Decorating with Textiles: Hooked Rugs – Not Just For Floors
I am a fibre artist living and working in Ottawa, Ontario Canada. I love to blend alternative fibre techniques with traditional yarn hand-hooking to create fresh landscapes and abstract close-ups and to explore meaningful moments in childhood. Every loop of yarn that I pull up with my hook brings me closer to capturing the essence of nature or of a special moment in the lives of my kids. Anything can be a source of inspiration to me, from world travel to my own backyard. I am drawn to the earthy tones and moody skies of the North Atlantic and especially Iceland.
My pieces are available for purchase at several locations across Canada and my work has been shown in various exhibits in both Canada and the United States. You can learn more about me and my work on my website and blog at www.marzipanroad.com.
When we talk about rugs, most people think of woven ones for the floors. But, rugs are not just for floors, nor are woven ones the only technique that is out there. Hooked rugs have been making a comeback, especially as art for the walls. I am happy to show some of the rugs I’ve made in this post and how I have displayed them in my home.
Traditionally, hand-hooked rugs were made to keep bare feet warm and were also kept by the door to wipe muddy boots on. More recently, however, the once humble rug has rightly come into its own as a form of contemporary art. With this evolution came the migration of rugs from floor to wall, where they are now on display. I still have a rug by my front door, but instead of it being on the floor it is hung on the wall; one of the first things that guests see when they enter my home. In fact, due to the specialty fibres and techniques that I tend to use in my work, I don’t make any rugs for the floor. I make pieces that I want people to enjoy and engage with visually rather than functionally.
I think that because the living room is the space in the house where I spend the most time it has also become the area where I hang my favourite and most meaningful pieces. Like photographs, these pieces act as reminders of adventures we have been on as a family and poignant moments in the lives of my young children. They tell the story of our family.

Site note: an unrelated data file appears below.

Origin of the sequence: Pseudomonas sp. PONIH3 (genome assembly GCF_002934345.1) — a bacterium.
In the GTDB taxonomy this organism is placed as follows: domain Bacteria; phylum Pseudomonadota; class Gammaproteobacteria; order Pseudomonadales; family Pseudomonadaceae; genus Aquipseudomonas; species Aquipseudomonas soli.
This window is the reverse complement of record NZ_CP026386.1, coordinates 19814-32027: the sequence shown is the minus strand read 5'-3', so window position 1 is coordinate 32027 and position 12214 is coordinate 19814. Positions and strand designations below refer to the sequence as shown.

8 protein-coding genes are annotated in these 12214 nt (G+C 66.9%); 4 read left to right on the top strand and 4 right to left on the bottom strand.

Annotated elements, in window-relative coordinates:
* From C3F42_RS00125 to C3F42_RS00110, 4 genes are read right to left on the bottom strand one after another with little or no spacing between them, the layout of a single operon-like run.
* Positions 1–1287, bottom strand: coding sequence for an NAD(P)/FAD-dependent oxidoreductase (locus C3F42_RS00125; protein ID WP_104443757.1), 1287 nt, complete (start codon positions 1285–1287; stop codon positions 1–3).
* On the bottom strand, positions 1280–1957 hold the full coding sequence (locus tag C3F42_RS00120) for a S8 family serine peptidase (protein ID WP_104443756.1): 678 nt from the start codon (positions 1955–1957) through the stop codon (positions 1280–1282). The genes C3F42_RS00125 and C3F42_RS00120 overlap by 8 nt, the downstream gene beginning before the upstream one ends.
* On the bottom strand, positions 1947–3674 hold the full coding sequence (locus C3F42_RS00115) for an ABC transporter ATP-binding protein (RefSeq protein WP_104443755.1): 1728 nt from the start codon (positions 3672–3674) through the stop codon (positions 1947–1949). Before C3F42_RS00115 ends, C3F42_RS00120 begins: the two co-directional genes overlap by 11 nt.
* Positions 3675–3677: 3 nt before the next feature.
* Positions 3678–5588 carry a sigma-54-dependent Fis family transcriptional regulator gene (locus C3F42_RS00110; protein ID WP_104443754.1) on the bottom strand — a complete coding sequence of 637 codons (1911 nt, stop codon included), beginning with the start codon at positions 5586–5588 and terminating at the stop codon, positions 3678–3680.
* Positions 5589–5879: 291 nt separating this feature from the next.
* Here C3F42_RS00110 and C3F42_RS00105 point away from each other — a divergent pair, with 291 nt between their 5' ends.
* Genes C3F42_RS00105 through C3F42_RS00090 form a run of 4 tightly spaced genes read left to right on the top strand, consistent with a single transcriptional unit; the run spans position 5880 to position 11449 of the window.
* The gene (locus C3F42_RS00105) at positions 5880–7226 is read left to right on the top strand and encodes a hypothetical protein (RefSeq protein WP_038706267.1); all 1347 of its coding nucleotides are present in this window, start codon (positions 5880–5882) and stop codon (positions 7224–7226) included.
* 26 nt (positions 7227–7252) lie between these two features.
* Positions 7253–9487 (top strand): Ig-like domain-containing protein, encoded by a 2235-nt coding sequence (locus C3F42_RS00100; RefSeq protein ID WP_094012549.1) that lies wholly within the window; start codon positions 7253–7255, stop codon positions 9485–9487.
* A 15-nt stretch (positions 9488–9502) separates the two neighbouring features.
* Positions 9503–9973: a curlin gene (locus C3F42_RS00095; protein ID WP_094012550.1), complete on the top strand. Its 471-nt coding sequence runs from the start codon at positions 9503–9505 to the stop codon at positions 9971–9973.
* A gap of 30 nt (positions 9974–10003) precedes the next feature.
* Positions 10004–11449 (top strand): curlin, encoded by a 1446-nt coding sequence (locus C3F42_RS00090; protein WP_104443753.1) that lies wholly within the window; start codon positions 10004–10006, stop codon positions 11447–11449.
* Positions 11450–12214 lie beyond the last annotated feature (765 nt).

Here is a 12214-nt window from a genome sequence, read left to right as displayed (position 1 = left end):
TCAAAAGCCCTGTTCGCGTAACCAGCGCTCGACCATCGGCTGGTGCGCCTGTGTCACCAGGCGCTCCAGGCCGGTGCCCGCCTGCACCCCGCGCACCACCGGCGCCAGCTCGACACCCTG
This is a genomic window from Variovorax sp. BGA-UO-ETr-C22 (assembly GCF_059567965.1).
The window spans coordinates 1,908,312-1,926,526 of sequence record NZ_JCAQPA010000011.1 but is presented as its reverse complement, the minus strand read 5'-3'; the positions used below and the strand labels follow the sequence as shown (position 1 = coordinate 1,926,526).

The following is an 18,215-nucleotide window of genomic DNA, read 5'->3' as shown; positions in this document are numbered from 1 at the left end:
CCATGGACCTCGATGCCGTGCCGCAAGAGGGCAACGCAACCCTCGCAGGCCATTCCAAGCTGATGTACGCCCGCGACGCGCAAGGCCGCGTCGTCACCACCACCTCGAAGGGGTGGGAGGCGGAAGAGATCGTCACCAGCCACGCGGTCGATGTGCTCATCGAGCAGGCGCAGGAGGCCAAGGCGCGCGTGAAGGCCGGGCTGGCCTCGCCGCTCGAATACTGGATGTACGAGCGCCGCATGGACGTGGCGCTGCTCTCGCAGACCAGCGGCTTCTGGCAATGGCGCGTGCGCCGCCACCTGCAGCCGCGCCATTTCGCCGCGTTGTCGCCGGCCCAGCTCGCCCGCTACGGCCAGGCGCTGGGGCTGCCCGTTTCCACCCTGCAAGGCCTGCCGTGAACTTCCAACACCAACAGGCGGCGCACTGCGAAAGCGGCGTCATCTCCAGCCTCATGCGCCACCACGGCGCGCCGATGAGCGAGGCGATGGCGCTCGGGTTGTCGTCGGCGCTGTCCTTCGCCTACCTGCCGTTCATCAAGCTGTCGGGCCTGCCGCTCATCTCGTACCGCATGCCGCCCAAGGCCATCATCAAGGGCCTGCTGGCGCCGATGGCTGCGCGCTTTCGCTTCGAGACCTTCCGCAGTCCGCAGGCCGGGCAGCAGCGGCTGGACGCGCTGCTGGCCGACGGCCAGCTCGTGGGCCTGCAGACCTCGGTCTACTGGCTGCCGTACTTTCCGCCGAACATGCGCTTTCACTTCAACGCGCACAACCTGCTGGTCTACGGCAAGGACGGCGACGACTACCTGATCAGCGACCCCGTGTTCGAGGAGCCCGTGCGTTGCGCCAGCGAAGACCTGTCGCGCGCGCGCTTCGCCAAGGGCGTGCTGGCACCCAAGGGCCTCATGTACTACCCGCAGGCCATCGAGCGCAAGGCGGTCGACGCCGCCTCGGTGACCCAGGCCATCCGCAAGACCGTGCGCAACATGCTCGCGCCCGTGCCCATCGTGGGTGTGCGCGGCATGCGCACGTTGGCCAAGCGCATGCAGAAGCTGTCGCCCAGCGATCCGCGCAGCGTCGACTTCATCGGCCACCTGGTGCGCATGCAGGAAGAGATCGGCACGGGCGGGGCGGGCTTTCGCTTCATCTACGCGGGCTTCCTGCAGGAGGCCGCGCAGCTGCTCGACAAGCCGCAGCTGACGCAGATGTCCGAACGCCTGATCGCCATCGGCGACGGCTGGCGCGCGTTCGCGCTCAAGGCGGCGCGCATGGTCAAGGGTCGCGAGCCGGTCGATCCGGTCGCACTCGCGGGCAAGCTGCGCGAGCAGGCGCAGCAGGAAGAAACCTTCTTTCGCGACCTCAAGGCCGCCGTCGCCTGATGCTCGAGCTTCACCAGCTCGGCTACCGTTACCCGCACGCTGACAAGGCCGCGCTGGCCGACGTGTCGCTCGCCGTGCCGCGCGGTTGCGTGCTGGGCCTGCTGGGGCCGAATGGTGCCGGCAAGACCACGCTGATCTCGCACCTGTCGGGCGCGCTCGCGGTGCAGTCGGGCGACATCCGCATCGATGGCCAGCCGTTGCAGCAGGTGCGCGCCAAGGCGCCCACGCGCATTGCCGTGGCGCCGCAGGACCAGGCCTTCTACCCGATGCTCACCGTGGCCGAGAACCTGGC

A large work hangs on the wall of our stairway:
Just like any other type of wall art, fibre art can be hung anywhere. In the past year or so I have started to experiment with and explore different ways of displaying my pieces through the use of frames. I love to adapt pieces to old window frames that I come across at antique stores. My husband has also started making custom frames for many of my works. Frames can add to a piece and both contain and contextualize the art. For larger pieces, such as that shown above, a frame can help to showcase a piece in that perfect spot within your home.
Frames can also give a piece of fibre art stability, allowing you to pursue display options other than just as a wall hanging. Clustering items with a similar theme or like colours can create an appealing vignette. In my own home, I find that having pieces propped at a lower level invites people to engage them in a whole new way as they are able to better see and touch the many textures that I use in my work.
A hooked rug can be hung anywhere. The large rug below was one of my first pieces and I have hung it in our basement playroom. It adds cheeriness to that area of the house and the bright colours appeal to children. Even though I have young children in my home I don’t worry too much about them being around the rugs. Hooked rugs are resilient and can handle a lot of touching. Most fibre art is meant to be touched and enjoyed!
I hope that this has shown you how versatile hooked rugs can be. There are no real rules to hanging them. Like any other piece of fibre or textile art you should avoid hanging them in direct sunlight to prevent fading over time. A little shake from time to time should remove any dust that may accumulate.
Hooked rugs are an excellent way to bring colour, texture and warmth into your home!
To see more of my pieces you can visit my website or my TAFA profile. I have many hooked rugs for sale and I love to take commissions to capture the memories of others in fibre art!
Decorating with Textiles Series
Many thanks to Karen for sharing her home with us for this series. Do leave a comment for her below! Karen joined TAFA in January of 2013 and has been a great joy to get to know. Her rugs have stimulated an interest of mine in learning how to hook and I have gotten far enough to buy the hook! 🙂 Some hookers only use wool strips in their rugs, but Karen comes from a contemporary approach where yarns and other threads are also used.
Would you like to participate in this series? The Decorating with Textiles Series is an ongoing project on this blog. This series is open to all of you out there who love textiles. Many of our TAFA members make beautiful decorative textiles and functional work as well and showcasing these homes can help stimulate new ideas of what to do with textiles. Seeing a photo online is much different from seeing how a textile will function in an environment. Many people appreciate textiles but have no idea how to display them or what to do with them. We’d like to have many people participate, each bringing in their own ideas and tastes.
Contact me if you are interested and would like to submit a post:
rayela [@] comcast.net (remove spaces and brackets)
Visit TAFA to see inspiring art quilts, weavings and accessories for the home. Maybe you will find the perfect accent for your home!
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